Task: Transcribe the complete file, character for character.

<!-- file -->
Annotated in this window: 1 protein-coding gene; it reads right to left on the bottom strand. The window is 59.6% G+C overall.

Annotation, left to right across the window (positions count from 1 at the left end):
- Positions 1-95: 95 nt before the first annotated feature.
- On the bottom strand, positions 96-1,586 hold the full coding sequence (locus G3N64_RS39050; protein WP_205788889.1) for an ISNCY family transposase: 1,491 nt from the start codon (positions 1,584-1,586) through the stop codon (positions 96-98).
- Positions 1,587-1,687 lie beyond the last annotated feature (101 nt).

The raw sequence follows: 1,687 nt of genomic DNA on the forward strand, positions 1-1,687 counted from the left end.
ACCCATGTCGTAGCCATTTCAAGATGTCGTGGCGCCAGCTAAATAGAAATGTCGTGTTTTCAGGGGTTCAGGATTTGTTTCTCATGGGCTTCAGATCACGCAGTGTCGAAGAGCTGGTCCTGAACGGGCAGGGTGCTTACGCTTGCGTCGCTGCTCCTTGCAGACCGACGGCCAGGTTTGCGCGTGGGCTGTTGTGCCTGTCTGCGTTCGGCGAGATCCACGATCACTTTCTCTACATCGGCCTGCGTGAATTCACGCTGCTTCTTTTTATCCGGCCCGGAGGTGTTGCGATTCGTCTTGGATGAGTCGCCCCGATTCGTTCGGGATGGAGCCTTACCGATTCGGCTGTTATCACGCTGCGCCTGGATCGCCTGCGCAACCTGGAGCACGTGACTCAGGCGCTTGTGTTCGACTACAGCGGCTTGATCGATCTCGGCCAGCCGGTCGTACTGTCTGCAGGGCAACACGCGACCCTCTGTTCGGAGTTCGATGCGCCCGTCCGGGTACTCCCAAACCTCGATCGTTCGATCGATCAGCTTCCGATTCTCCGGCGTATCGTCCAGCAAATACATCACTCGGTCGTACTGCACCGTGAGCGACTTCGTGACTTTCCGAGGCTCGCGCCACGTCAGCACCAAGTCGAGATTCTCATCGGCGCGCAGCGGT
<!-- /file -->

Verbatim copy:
Annotated in this window: 1 protein-coding gene; it reads right to left on the bottom strand. The window is 59.6% G+C overall.

Annotation, left to right across the window (positions count from 1 at the left end):
- Positions 1-95: 95 nt before the first annotated feature.
- On the bottom strand, positions 96-1,586 hold the full coding sequence (locus G3N64_RS39050; protein WP_205788889.1) for an ISNCY family transposase: 1,491 nt from the start codon (positions 1,584-1,586) through the stop codon (positions 96-98).
- Positions 1,587-1,687 lie beyond the last annotated feature (101 nt).

The raw sequence follows: 1,687 nt of genomic DNA on the forward strand, positions 1-1,687 counted from the left end.
ACCCATGTCGTAGCCATTTCAAGATGTCGTGGCGCCAGCTAAATAGAAATGTCGTGTTTTCAGGGGTTCAGGATTTGTTTCTCATGGGCTTCAGATCACGCAGTGTCGAAGAGCTGGTCCTGAACGGGCAGGGTGCTTACGCTTGCGTCGCTGCTCCTTGCAGACCGACGGCCAGGTTTGCGCGTGGGCTGTTGTGCCTGTCTGCGTTCGGCGAGATCCACGATCACTTTCTCTACATCGGCCTGCGTGAATTCACGCTGCTTCTTTTTATCCGGCCCGGAGGTGTTGCGATTCGTCTTGGATGAGTCGCCCCGATTCGTTCGGGATGGAGCCTTACCGATTCGGCTGTTATCACGCTGCGCCTGGATCGCCTGCGCAACCTGGAGCACGTGACTCAGGCGCTTGTGTTCGACTACAGCGGCTTGATCGATCTCGGCCAGCCGGTCGTACTGTCTGCAGGGCAACACGCGACCCTCTGTTCGGAGTTCGATGCGCCCGTCCGGGTACTCCCAAACCTCGATCGTTCGATCGATCAGCTTCCGATTCTCCGGCGTATCGTCCAGCAAATACATCACTCGGTCGTACTGCACCGTGAGCGACTTCGTGACTTTCCGAGGCTCGCGCCACGTCAGCACCAAGTCGAGATTCTCATCGGCGCGCAGCGGT